BREP has also served as the development arm of emerging companies, empowering these companies to serve larger clients without making major hiring and capital investments. In fact, three companies in particular that leveraged BREP in the early days went on to be sold for more than $1B each. There may not be another single program like BREP in the whole state that has been tied to as many companies who have achieved such blockbuster exists.
BHCR anchors MedImmune (acquired by AstraZeneca for $15.6B), Paragon BioServices (acquired by Catalent for $1.2B), Martek (acquired by DSM for $1.1B) and BioFactura all leveraged BREP’s solutions early on to scale manufacturing, which helped propel future growth and success.
“The BSF was a critical contributor to my career as it educated me on the application of biopharmaceutical and drug development sciences. The training at BSF enabled me to obtain my first career position out of college, at Human Genome Sciences, ” shared Alex Smith, Director of Regulatory Sciences at Hogan Lovells and BREP class of 99’ alum.
“I’m grateful this program existed. I now focus on counseling clients regarding the development and regulation of medical devices, pharmaceuticals, and combination products as part of the legal firm of Hogan Lovells LLP in Washington D.C. I’ve been able to develop business strategies for international clients such as Novartis, Medtronic, Baxter, Google, Amazon and Phillip Morris, all of which provide FDA regulated drug and medical device products. I can say for certain, I would not be working in this field if not for the internship at the BSF,” Smith added.
Nate Forrest, Principal of Gaithersburg’s AllianceBIO, a 2006 graduate of the BSF/BREP program, had this to say about his experience: “I’ve had the chance to reflect on my career in biotech and the impact my undergraduate BSF experiences had on my career progression and opportunities…As a BSF employee, I was able to learn development and pilot-scale equipment, advancing me years in what would have normally been learned slowly over time on the job. This advancement set the foundation for my career enabling me to succeed at multiple Maryland biotechnology firms and gave me the capabilities needed to operate and grow my own life sciences consulting firm, AllianceBio (ABIO).”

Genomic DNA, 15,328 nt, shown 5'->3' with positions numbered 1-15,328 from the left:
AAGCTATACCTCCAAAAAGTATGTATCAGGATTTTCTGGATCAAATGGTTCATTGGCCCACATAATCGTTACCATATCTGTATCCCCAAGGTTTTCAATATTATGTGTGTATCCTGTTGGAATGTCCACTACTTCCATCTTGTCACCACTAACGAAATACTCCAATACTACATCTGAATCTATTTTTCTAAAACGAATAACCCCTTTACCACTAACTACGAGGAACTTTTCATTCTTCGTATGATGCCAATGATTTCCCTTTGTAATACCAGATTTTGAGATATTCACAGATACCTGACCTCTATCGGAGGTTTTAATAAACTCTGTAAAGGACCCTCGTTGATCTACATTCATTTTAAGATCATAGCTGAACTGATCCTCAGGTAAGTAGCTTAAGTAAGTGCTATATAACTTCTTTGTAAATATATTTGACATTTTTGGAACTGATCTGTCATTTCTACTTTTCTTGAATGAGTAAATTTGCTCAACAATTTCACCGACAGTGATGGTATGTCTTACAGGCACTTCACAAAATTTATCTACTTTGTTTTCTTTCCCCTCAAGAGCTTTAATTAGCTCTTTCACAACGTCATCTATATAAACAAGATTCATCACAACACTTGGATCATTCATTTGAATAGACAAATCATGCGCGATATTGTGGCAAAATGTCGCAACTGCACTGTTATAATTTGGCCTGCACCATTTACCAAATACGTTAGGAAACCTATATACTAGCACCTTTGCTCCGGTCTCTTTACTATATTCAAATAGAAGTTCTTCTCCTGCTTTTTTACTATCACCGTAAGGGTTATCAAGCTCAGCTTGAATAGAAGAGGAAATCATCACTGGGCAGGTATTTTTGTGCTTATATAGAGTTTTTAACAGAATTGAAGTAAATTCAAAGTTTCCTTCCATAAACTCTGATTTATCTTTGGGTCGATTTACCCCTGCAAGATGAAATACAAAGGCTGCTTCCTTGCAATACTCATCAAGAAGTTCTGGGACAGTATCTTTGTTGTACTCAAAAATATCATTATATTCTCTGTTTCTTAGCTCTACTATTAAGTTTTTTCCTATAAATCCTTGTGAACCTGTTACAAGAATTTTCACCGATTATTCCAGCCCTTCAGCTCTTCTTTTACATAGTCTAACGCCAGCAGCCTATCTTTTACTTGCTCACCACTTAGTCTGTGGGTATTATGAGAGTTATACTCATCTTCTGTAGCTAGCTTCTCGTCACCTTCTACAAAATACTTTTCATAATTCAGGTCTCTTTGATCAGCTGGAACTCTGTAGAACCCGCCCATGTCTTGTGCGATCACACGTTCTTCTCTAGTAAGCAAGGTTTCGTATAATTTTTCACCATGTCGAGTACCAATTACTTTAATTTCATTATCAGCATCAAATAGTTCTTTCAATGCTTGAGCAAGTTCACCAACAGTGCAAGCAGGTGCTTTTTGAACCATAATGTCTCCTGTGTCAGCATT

“Students exposed to the BSF/BREP program are better positioned to perform on the job directly out of college. Hence, the program accounts for the primary resource pool that we target for entry level talent and we hope to continue to do so in the future, further growing our company and bolstering the life sciences industry in Maryland,” he added.
Ben Woodard, BREP’s Director and member of the class of 97’, is humbled by the achievements of the program and nostalgic about what the program provided to him as a young, developing University of Maryland student.
“I’ve tried to emulate my mentors over the past 20 plus years, knowing that my responsibility now is to carry the torch and prepare students for a career in biopharma. When I look over this list of students that have benefited from this program, it’s truly impressive. There isn’t a biotech company in the State that hasn’t benefited in some way from the successes of our students,” he added.
BREP has been an important part of the Clark School’s rich, 125-year history of education, training and talent development. Along with other critical talent development programs in the region, BREP has and continues to play an invaluable role in workforce development and resource support, which are the linchpins of any thriving biohealth cluster.
The Biotech industry is booming across the nation, and especially in Maryland and the BioHealth Capital Region where there are more than 2,000 new biotech jobs projected within the next 24 months. Programs like BREP have proved to be one of Maryland’s greatest competitive advantages by producing the talent so desperately needed to fill the most in-demand jobs, and retain and attract the top biopharma companies so the region can grow and move closer to becoming the top three biotech cluster by 2023.